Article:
Rick Leland makes no secret of the fact he has no loyalty to his home country after he is court-martialed, kicked out of the Army, and boards a Japanese ship for the Orient in late 1941. ... See full summary »
An American tanker is sunk by a German U-boat and the survivors spend eleven days at sea on a raft. They're next assigned to the liberty ship "Sea Witch" bound for Murmansk through the sub-stalked North Atlantic.
Brothers Paul and Joe Fabrini run a trucking business in California mainly shipping fruit from farms to the markets in Los Angeles. They struggle to make ends meet in the face of corrupt businessmen and intense competition. They are forced into driving long hours and one night pick-up waitress Cassie Hartley who's just quit her job at a truck stop. The three of them witness the death of a mutual acquaintance when he falls asleep at the wheel. This has a profound effect on Paul and Joe and they become determined to find a way to make the business pay so they can quit. Written by
Col Needham <firstname.lastname@example.org>
The wife of producer Mark Hellinger, Gladys Glad, a former showgirl for Broadway producer Florenz Ziegfeld Jr., was responsible for getting this film made. Hellinger had brought home a large stack of scripts that he was to read for filming consideration. He had leafed through the script and read the summary, but felt that "nobody would pay money to see a bunch of truck drivers". His wife read this script, liked it and pressured Hellinger to read it. Reluctantly, he did, the film eventually got made and became the sleeper hit of the year for Warners. It was made for an estimated $400,000 and grossed more than $4,000,000. (Source: Book "The Mark Hellinger Story" by Jim Bishop, New York: Appleton-Century-Crofts, 1952) See more »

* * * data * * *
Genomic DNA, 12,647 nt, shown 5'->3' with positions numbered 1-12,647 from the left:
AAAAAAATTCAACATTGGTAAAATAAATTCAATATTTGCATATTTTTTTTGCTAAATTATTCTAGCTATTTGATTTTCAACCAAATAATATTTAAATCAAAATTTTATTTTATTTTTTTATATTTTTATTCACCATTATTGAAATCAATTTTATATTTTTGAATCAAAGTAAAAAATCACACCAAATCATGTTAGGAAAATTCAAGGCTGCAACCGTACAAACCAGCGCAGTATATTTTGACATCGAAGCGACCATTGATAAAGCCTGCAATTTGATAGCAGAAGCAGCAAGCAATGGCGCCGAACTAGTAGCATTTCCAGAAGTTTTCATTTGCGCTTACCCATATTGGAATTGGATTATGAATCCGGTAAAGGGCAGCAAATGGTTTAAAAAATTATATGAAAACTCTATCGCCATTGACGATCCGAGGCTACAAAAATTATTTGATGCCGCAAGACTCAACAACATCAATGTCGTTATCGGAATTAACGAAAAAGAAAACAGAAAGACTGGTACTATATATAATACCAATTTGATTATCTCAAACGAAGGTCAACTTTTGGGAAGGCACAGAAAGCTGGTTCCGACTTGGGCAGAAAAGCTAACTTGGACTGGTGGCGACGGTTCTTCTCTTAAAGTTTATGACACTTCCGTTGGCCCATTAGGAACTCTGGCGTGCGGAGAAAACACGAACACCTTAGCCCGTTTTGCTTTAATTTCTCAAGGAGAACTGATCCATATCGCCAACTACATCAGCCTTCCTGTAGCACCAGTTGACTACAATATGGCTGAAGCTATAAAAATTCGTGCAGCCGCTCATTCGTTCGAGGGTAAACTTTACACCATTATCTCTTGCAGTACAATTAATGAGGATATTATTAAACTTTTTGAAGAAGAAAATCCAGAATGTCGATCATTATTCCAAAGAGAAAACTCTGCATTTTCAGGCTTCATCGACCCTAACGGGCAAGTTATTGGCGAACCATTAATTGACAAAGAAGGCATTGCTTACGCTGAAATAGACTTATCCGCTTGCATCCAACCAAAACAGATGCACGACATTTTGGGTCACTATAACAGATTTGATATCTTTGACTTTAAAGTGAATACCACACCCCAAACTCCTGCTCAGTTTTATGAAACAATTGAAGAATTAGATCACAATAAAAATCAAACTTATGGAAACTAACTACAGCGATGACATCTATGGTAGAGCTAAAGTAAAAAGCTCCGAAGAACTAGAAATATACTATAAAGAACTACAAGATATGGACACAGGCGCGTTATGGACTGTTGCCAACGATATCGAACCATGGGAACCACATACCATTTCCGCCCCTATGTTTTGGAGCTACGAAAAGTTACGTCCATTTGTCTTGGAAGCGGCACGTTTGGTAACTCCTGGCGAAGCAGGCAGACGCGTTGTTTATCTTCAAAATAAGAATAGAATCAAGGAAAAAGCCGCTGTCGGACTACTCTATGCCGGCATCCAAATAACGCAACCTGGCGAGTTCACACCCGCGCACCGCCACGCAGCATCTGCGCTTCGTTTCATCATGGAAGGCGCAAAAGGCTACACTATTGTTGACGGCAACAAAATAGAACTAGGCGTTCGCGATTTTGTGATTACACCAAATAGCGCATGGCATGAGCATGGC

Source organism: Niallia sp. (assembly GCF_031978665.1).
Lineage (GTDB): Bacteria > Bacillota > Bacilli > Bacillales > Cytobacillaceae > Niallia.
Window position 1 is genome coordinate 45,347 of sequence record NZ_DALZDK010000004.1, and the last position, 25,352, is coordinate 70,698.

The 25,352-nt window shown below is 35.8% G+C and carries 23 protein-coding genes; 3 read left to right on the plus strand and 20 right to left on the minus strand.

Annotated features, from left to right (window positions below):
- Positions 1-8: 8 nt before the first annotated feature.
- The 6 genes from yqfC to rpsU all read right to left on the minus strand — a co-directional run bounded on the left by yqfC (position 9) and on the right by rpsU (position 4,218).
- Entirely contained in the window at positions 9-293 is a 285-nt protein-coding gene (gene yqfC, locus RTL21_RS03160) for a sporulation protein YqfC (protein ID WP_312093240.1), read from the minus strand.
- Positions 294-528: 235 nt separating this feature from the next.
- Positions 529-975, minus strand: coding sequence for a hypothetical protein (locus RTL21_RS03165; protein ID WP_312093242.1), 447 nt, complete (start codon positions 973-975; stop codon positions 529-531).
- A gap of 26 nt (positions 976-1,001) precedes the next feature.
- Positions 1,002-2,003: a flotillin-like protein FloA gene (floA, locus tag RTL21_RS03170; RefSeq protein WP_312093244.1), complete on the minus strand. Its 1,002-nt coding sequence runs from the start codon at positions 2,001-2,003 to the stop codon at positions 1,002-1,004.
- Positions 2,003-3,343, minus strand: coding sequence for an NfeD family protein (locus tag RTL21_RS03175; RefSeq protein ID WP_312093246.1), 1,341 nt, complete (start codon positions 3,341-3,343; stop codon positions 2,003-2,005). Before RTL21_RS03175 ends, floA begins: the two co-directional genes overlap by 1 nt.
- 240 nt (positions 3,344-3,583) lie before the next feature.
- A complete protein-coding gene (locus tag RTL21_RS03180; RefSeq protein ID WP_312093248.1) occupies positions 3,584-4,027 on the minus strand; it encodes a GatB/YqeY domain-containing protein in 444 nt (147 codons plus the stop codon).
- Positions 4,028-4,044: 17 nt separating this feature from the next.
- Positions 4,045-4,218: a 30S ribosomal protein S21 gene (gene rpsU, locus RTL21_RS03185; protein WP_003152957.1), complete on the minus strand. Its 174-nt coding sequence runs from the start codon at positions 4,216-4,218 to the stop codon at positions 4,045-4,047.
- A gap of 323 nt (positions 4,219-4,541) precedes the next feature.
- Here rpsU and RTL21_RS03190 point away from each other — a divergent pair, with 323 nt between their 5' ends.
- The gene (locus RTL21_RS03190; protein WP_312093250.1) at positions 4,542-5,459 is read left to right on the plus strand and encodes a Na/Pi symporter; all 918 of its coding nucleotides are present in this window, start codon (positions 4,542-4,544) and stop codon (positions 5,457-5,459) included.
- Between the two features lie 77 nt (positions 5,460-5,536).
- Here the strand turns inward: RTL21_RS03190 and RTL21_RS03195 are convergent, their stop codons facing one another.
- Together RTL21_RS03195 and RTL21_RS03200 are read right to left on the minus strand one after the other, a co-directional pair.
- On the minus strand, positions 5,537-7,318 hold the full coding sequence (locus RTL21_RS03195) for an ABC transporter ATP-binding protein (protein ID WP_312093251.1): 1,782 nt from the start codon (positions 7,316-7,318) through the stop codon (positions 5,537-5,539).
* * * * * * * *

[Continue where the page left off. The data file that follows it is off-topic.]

Paul and Pearl Fabrini are talking as they wait for Joe. She does up the button of his shirt and he moves to the mantel. The button alternates between done up and undone during the remainder of the scene. See more »
Continually smart, punchy dialogue...but the second-half is almost another picture entirely
Truck-driving brothers George Raft and Humphrey Bogart have nightly adventures hauling produce to local markets until Raft lands himself a position in the office; unfortunately, this means having to mingle with the raucous boss and the boss's wife, a scheming shrew with murder on her mind. Raoul Walsh ably directed this quintessential Warner Bros. drama, hard-bitten and yet humorously disengaged. However, one can easily sense the narrative coming unhinged in the second-half, which leads to a jailhouse-and-courtroom finale that seems to have nothing to do with the promising earlier scenario of working stiffs on the open road. The pungent, pithy dialogue from screenwriters Jerry Wald and Richard Macaulay (working from A.I. Bezzerides' novel "Long Haul") can't camouflage the shift in priorities, and the 'winking' tag seems like a put-on. Still entertaining, with Raft a smoldering (if somewhat stationary) screen presence. **1/2 from ****
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